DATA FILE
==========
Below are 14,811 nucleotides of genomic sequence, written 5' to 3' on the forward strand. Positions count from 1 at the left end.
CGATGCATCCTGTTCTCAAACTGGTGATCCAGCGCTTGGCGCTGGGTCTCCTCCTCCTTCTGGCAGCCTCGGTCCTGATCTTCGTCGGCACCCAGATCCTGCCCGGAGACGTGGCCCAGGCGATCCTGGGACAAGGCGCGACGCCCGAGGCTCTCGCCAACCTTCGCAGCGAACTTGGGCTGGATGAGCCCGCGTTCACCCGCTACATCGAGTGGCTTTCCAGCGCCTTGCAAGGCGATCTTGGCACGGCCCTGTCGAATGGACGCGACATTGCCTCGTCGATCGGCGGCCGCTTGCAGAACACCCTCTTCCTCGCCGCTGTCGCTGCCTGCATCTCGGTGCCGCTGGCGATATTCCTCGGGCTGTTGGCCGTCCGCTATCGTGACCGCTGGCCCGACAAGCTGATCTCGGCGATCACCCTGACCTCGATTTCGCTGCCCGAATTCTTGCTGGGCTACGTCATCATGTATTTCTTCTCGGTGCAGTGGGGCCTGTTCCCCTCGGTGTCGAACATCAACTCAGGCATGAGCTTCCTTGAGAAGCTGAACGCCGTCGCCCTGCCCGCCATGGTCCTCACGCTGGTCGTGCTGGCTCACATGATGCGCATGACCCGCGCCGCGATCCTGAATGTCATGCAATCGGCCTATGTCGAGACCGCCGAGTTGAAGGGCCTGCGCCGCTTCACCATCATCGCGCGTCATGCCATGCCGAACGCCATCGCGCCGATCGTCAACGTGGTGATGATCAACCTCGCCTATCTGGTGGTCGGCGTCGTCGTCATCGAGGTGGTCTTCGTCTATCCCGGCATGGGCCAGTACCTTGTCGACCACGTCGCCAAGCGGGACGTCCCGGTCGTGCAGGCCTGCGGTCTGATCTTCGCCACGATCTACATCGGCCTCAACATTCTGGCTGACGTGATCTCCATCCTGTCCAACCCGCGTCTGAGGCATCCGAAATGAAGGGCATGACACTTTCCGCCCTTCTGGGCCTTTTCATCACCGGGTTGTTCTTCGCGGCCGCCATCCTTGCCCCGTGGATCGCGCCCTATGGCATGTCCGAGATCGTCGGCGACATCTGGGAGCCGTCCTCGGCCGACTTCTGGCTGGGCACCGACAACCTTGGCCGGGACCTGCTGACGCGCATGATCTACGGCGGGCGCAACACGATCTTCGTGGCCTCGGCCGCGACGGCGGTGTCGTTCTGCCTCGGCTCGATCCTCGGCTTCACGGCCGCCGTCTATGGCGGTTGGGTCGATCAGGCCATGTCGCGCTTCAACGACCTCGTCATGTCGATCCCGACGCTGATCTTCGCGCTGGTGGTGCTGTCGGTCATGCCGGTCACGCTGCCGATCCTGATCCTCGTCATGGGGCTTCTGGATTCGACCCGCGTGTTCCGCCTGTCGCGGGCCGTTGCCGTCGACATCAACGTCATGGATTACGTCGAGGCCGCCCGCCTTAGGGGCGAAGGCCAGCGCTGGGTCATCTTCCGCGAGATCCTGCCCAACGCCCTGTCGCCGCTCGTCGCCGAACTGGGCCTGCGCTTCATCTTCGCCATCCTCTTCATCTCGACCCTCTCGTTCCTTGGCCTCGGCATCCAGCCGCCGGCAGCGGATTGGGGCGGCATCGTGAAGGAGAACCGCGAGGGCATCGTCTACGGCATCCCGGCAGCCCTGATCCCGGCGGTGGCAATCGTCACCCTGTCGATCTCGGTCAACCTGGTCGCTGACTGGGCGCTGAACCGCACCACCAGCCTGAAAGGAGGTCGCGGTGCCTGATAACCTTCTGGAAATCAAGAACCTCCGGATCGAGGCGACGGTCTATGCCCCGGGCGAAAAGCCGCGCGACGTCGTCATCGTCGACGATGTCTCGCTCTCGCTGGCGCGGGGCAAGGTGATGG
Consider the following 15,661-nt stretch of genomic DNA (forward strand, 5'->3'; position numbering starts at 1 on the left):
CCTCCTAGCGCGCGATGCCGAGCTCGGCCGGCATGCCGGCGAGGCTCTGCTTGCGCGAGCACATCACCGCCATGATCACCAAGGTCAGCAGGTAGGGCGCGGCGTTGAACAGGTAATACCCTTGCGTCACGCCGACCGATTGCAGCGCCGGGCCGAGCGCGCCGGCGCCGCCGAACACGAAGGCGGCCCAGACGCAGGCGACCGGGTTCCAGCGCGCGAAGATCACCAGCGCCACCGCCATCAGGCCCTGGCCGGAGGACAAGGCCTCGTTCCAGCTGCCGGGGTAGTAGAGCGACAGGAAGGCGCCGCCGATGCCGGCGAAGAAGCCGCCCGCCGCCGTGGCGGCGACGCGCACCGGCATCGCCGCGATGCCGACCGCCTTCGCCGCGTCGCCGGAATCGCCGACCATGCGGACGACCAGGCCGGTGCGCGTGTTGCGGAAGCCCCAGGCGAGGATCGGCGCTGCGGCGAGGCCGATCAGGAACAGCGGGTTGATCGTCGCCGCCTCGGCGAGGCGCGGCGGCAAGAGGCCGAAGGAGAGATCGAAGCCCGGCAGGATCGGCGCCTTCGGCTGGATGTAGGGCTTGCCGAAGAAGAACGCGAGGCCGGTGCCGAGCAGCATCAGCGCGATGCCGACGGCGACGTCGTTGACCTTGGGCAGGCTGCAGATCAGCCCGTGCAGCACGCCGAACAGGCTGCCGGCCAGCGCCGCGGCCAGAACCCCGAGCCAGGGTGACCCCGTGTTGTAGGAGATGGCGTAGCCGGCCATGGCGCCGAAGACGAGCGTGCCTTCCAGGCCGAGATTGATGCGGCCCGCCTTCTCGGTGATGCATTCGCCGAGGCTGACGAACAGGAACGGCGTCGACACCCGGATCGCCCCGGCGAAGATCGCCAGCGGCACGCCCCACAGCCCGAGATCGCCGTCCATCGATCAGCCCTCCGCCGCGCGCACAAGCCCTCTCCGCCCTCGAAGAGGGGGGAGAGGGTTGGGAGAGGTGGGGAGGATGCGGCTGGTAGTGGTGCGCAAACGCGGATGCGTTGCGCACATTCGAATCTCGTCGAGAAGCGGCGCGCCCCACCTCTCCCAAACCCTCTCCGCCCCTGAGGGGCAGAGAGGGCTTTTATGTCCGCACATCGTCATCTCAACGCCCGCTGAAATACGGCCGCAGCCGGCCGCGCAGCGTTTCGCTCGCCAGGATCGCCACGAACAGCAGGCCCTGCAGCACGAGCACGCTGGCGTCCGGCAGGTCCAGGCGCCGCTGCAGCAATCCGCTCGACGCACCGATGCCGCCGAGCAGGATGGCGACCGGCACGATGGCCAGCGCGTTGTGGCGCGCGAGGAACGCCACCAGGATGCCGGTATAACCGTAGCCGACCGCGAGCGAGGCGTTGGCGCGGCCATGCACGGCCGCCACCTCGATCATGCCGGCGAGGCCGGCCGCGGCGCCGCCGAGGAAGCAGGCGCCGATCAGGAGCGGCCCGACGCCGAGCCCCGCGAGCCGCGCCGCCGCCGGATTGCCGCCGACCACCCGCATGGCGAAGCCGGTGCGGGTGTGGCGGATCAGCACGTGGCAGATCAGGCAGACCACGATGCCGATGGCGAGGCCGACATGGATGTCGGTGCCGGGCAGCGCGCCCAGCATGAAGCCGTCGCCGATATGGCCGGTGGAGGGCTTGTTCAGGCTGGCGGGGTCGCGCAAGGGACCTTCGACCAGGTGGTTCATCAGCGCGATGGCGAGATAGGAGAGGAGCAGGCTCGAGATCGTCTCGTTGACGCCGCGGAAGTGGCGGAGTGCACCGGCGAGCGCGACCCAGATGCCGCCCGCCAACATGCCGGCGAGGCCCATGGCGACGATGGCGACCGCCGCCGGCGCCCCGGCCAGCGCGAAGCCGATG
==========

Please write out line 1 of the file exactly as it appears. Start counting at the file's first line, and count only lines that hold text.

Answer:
Below are 14,811 nucleotides of genomic sequence, written 5' to 3' on the forward strand. Positions count from 1 at the left end.